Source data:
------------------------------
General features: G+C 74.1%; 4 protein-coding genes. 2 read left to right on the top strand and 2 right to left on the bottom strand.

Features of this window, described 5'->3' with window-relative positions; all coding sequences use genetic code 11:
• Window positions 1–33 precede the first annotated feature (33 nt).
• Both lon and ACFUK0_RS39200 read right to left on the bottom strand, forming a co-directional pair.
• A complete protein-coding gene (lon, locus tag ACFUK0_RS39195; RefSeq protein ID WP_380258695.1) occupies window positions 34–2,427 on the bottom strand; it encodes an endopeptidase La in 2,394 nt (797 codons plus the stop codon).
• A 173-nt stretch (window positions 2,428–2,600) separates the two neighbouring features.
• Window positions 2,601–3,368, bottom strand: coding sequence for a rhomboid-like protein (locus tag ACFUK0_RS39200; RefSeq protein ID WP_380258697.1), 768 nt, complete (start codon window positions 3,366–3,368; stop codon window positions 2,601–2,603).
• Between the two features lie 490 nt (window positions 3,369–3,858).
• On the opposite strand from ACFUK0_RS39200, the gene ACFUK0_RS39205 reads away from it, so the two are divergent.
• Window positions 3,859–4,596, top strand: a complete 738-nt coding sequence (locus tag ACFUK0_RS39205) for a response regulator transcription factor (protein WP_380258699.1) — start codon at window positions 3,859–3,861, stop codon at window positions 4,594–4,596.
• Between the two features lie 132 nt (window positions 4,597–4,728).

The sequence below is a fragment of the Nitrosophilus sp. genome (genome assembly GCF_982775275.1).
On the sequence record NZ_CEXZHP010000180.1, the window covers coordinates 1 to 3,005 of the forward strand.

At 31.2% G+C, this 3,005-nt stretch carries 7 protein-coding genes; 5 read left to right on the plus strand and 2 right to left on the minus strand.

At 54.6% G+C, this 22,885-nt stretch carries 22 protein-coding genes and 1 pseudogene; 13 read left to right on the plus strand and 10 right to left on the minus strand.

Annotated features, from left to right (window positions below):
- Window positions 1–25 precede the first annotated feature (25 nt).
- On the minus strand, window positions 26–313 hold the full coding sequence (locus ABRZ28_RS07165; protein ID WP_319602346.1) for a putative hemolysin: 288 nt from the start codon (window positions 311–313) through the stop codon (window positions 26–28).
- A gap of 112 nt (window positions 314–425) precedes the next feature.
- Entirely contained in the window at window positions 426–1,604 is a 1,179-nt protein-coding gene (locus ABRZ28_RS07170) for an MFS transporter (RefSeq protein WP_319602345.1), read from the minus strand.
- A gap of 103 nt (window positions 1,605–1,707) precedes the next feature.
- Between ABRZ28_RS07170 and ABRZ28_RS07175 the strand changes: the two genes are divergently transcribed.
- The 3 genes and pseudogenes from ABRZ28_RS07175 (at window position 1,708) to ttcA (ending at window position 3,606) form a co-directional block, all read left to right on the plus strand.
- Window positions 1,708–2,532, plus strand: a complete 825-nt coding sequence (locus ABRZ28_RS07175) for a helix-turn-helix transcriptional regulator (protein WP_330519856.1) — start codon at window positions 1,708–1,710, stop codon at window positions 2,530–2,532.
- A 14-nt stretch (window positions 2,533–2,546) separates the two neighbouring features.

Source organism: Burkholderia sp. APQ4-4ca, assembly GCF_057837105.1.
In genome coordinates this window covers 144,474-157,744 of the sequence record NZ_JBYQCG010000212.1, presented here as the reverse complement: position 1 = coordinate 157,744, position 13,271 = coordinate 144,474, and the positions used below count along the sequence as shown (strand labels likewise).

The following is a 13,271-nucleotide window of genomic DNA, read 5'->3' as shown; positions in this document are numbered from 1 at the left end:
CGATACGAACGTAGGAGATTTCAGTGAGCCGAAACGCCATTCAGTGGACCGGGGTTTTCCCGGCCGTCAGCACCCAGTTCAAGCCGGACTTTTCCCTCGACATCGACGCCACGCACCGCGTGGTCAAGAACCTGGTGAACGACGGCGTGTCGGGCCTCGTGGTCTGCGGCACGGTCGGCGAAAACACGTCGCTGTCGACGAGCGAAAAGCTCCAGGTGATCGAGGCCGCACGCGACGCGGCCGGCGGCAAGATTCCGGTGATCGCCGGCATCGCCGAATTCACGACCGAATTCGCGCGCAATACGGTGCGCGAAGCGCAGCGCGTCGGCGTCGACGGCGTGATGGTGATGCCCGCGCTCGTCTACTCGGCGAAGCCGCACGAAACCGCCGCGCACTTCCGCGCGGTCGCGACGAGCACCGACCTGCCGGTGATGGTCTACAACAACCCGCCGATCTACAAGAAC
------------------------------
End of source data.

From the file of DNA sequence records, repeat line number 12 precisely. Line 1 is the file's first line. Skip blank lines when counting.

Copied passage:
The sequence below is a fragment of the Nitrosophilus sp. genome (genome assembly GCF_982775275.1).